How Depressed Fathers Effect Their Children

A recent Michigan-based study examined the association between fathers’ depression and their parenting behaviors. Positive parenting behavior included playing games with children, singing rhymes and reading stories. Negative behavior included beating the children. They also evaluated how often normal and depressed fathers visited their child’s doctor. According to the results almost 7 percent of participants were suffering from depression. “These studies suggest a concerning pattern of negative parenting behavior in depressed fathers with young children.” The research showed that an average of 82 percent of fathers checked in with their child’s doctor, but this percentage reduced to about 77 percent in depressed fathers.

It is estimated that almost one in five children in the U.S. lives with an adult suffering from major depression. Many studies were conducted in the past to know the effect of the mother’s depression on children’s behavior. It was observed from the 2002 National Comorbidity Replication Survey that 4.3 percent of fathers with a child below 18 years old suffer from major depression. The aim of this study was to examine the cause and effect relationship between depression in the father and the upbringing of their children. Researchers measured depression in 2,458 fathers with one child under the age of 1 year and compared parenting behaviors between normal and depressed fathers.

* The study included data from 20 large cities. To begin with, 2,726 fathers were registered during the time of the birth of their respective children. After one year, interviews of 2,458 participants were conducted. Data collected from only 1,746 fathers who were staying with their 1-year-old children most of the time qualified to be included in the analysis,
* To assess depression in participants the WHO Composite International Diagnostic Interview questionnaire was used.
* Both positive (playing games with children, singing rhymes and reading stories) and negative (corporal punishment) parenting behavior was placed under the assessment.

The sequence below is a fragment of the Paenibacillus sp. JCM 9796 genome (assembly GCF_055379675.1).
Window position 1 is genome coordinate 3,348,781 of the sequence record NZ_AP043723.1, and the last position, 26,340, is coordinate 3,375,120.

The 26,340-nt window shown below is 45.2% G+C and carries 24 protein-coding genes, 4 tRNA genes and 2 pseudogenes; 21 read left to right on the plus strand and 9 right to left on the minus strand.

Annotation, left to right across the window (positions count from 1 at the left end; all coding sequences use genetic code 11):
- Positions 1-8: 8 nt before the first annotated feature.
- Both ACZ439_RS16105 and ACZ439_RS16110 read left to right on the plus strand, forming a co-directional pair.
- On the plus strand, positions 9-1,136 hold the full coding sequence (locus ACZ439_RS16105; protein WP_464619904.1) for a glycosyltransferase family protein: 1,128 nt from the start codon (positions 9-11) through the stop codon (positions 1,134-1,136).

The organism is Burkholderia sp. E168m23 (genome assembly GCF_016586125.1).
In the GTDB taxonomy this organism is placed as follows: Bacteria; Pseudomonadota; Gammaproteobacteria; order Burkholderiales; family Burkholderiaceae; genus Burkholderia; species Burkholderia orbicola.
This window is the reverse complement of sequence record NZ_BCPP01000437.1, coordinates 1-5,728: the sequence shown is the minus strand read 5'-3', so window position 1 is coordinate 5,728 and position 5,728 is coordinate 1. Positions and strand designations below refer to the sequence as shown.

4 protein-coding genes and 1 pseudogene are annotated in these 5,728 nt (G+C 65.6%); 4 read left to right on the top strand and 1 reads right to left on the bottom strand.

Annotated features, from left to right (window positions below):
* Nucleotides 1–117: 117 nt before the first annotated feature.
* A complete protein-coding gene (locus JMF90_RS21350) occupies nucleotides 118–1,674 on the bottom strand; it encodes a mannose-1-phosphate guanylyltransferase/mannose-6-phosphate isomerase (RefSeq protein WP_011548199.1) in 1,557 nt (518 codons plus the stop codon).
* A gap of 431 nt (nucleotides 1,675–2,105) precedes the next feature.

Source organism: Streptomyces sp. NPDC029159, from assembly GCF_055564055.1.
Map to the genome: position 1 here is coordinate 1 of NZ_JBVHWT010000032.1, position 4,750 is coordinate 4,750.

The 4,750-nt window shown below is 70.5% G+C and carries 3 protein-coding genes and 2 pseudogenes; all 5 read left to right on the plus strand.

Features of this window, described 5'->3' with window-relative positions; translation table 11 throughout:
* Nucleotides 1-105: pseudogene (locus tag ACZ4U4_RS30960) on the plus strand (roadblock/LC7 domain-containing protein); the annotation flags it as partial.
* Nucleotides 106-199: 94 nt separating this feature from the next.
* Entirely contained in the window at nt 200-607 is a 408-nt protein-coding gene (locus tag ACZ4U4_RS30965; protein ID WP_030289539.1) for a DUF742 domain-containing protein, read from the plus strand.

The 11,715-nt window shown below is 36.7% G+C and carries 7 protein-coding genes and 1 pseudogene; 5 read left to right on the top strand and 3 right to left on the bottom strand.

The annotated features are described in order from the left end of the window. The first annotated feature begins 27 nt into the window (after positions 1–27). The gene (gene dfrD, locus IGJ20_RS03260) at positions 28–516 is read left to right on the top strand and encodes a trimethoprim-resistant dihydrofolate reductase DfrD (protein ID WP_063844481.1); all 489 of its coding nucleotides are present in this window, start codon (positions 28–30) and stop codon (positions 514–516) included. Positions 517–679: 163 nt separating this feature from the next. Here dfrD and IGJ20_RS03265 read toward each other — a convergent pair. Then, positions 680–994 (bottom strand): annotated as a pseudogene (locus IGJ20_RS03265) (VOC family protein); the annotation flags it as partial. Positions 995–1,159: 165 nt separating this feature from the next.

* Participants’ interaction with the child’s doctor was also recorded.

* Almost 7 percent of participants of this study were suffering from major depression.
* There was no difference between both the groups as far as playing games (95 percent) and singing songs (75 percent) was concerned. Fifty-eight percent of normal fathers and 41 percent in the depression group read stories to their children.
* There was a frequent occurrence of negative parenting behaviors in depressed fathers. Forty-one percent of fathers with depression reported spanking their child while the same was true of only 13 percent of normal participants.
* Notably, 82 percent of all fathers and 77 percent of depressed fathers reported that they had spoken to their children’s doctors in the previous year.

Shortcomings/Next steps
There are many different factors including the difficult temperament of the child that need to be considered. This leads to negative parenting behavior and this factor can be the cause of depression in fathers. All the data in the present study was self reported, and no objective assessment of parenting behavior was performed. Additionally, a medically accurate diagnosis of depression was necessary from a trained clinician but this was not done in the present study.

Negative parenting is one of the major reasons for poor psychosocial performance of children. This study has highlighted the association between fathers’ depression and negative parenting behavior. To improve the behavior of children, the psychological status of their parents needs to be addressed. Many of the earlier studies have shown that positive parenting behavior increases the feeling of security and language development in children, while corporal punishment leads to aggressive behavior in children. It thus becomes essential for every pediatrician to identify the state of depression in fathers at the earliest. Suspected cases of depressed fathers or parents have to be referred to psychiatrists for proper treatment. This will help immensely in improving overall behavior of children in the community.

For More Information:
Father’s Depression Related to Positive and Negative Parenting Behaviors with 1-Year-Old Children
Publication Journal: Pediatrics, March 2011
By Neal Davis; Matthew Davisa; University of Michigan, Ann Arbor

*FYI Living Lab Reports Are Summaries of the Original Research.